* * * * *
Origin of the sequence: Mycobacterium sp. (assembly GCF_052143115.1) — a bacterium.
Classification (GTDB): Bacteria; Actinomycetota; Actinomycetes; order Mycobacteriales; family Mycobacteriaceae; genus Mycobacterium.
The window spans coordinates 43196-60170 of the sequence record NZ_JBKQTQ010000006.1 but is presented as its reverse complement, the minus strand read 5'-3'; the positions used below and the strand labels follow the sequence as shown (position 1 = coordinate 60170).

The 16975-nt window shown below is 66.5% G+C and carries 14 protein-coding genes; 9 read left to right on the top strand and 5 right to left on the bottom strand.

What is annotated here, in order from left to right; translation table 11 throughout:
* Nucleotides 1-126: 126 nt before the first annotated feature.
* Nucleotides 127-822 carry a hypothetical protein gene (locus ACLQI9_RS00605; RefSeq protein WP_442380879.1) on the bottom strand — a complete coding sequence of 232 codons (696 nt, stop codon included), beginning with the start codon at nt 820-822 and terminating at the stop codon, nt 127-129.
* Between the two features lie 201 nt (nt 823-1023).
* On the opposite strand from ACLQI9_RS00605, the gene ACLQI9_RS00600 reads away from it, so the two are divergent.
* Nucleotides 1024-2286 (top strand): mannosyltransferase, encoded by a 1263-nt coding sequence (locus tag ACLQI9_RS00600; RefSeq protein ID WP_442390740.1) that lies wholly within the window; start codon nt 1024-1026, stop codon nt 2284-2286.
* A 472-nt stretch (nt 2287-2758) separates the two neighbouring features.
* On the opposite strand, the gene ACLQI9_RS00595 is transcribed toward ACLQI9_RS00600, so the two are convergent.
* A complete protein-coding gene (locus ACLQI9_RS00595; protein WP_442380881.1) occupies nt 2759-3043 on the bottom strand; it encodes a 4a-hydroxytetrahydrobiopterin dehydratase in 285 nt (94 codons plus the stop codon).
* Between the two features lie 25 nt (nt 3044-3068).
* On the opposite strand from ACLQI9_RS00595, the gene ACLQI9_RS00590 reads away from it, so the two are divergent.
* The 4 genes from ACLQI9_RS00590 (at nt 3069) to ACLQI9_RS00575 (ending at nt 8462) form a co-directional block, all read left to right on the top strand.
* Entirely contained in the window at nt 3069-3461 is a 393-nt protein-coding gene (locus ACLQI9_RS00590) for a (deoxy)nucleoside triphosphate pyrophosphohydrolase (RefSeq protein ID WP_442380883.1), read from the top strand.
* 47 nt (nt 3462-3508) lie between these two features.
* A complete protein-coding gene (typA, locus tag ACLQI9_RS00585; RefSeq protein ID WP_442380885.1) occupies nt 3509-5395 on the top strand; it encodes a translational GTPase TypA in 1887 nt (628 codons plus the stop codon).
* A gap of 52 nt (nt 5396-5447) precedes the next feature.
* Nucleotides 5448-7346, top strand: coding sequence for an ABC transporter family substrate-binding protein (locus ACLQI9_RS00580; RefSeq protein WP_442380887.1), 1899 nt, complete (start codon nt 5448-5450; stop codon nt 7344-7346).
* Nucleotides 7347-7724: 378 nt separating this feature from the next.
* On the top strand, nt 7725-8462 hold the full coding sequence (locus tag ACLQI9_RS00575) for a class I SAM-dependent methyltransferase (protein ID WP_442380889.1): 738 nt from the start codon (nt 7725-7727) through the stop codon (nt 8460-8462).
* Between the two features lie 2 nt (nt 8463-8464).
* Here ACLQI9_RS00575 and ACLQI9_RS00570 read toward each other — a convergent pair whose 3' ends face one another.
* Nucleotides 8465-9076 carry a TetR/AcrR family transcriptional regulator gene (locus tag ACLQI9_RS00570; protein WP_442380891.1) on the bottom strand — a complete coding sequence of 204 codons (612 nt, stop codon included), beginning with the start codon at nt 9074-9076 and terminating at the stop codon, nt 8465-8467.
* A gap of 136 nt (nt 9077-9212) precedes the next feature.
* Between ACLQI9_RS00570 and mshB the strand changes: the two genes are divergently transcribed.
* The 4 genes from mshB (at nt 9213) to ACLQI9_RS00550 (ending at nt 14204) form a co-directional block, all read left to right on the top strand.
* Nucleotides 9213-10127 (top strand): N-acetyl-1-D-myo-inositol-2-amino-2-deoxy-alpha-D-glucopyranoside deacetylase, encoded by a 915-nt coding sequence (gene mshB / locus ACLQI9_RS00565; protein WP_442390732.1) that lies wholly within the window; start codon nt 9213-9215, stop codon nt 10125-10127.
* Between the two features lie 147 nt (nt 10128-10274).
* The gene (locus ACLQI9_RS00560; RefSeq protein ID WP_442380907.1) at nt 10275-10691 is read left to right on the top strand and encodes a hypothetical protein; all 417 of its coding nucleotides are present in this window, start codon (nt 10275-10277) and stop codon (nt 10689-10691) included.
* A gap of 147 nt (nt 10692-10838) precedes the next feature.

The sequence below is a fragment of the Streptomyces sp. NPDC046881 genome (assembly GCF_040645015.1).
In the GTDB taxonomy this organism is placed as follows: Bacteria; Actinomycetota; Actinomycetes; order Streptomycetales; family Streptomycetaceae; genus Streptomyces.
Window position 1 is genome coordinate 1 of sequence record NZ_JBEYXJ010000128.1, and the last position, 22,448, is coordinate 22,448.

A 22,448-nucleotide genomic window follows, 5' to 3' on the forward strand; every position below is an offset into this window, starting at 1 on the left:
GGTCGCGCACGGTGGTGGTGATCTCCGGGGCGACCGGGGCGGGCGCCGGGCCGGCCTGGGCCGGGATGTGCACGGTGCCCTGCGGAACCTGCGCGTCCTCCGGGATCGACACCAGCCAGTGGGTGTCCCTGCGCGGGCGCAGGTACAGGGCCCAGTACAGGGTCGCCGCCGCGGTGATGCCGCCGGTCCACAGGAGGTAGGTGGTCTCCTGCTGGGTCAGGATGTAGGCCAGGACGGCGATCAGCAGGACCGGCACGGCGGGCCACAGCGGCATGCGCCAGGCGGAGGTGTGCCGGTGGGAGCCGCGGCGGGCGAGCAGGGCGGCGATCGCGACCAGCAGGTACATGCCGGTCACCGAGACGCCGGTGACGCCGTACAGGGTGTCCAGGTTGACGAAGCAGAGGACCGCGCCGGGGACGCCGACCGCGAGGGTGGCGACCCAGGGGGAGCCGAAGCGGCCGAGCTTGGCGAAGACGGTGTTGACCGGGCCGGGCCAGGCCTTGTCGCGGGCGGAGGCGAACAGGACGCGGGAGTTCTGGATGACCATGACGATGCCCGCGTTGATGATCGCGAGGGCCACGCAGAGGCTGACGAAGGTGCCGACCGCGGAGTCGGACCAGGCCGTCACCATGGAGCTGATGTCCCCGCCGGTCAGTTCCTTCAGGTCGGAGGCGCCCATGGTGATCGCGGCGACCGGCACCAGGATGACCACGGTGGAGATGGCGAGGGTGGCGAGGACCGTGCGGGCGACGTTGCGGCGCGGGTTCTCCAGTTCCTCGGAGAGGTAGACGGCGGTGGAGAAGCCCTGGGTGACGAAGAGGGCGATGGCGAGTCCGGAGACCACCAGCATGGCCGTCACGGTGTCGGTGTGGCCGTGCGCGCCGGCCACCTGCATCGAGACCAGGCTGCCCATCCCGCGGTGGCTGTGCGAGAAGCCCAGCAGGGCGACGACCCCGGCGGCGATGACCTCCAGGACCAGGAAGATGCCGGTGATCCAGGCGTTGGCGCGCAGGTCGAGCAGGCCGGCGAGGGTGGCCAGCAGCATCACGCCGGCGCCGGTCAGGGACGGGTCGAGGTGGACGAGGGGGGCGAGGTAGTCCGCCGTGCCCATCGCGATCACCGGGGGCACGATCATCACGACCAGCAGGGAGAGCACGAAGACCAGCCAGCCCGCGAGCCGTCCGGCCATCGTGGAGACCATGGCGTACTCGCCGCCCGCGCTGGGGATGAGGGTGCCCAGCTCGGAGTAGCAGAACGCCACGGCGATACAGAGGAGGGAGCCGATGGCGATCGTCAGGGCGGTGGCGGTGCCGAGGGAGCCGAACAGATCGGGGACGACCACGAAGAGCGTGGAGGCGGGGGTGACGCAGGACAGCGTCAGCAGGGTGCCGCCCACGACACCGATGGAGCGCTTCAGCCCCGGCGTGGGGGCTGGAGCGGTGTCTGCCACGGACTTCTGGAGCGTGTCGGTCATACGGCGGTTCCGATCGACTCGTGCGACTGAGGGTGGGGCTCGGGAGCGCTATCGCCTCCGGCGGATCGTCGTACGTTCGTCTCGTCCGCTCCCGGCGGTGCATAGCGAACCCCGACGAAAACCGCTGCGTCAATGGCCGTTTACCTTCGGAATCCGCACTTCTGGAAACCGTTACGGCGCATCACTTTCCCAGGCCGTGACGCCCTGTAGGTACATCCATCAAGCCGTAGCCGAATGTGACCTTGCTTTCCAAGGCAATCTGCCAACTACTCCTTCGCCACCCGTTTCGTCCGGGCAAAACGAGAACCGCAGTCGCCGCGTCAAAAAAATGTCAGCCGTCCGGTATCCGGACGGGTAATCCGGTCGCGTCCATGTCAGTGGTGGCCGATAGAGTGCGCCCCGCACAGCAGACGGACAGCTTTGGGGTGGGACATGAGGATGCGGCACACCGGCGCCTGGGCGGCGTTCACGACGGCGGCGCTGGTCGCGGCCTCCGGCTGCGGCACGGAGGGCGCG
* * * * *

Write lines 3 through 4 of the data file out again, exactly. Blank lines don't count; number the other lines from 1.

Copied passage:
The window spans coordinates 43196-60170 of the sequence record NZ_JBKQTQ010000006.1 but is presented as its reverse complement, the minus strand read 5'-3'; the positions used below and the strand labels follow the sequence as shown (position 1 = coordinate 60170).

The 16975-nt window shown below is 66.5% G+C and carries 14 protein-coding genes; 9 read left to right on the top strand and 5 right to left on the bottom strand.